Also see: How Improving Employee Experience Boosts Competitive Advantage 

Intelligent Document Processing Use Cases

IDP streamlines business processes in several ways. Some everyday use cases include:

Accounts Payable

IDP can be used to automate the accounts payable process by extracting data from invoices and other documents. This data can then be used to generate payments and reconcile accounts.

Accounts Receivable

IDP can also be used to streamline the accounts receivable process. To automate the billing and collections process, you can extract data from customer invoices and other documents.

AML (Anti-Money Laundering) Automation

Another common use case for Intelligent Document Process is anti-money laundering. US banks must comply with the Bank Secrecy Act and related regulations. Banks and other financial institutions use IDP to automate the process of identifying and reporting suspicious activity.

Insurance Claims Processing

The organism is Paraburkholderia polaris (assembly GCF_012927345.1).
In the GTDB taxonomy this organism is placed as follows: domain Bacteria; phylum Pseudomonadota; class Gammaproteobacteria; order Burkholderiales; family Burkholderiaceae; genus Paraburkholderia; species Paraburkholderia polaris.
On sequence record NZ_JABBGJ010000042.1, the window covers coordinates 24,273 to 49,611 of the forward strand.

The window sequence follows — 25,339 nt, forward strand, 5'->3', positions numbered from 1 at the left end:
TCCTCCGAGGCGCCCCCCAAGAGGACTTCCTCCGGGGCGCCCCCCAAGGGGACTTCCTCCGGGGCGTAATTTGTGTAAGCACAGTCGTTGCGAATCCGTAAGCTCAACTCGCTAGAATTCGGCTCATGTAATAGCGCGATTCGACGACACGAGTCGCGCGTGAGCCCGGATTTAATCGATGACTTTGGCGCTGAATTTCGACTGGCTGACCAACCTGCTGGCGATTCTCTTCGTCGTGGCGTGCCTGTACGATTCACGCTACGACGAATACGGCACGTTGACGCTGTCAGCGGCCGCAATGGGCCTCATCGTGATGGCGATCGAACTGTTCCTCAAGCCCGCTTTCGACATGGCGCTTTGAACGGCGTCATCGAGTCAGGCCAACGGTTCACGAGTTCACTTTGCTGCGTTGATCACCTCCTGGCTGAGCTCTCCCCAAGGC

Insurance companies often use IDP to streamline the claims processing workflow. Data is extracted from documents such as police reports, medical records, and insurance forms to automate the claims adjudication process.

Contract  Management

Businesses can use IDP to manage their contract portfolio. Data is extracted from contracts and other documents to track key dates, monitor compliance, and generate reports.

Customer Onboarding

Many businesses use IDP to automate the customer onboarding process. They do this by extracting data from customer application forms and other documents to open new accounts and initiate services.

Employee Onboarding

Similar to customer onboarding, Human Resources Departments use IDP to automate the employee onboarding process. Data is extracted from employment applications and other documents to initiate background checks, create employee files, and generate offer letters.

Loan Processing

Banks and other lending institutions use IDP to streamline the loan processing workflow. By extracting data from loan applications and other documents, they can automate the decision-making process.

Mortgage Underwriting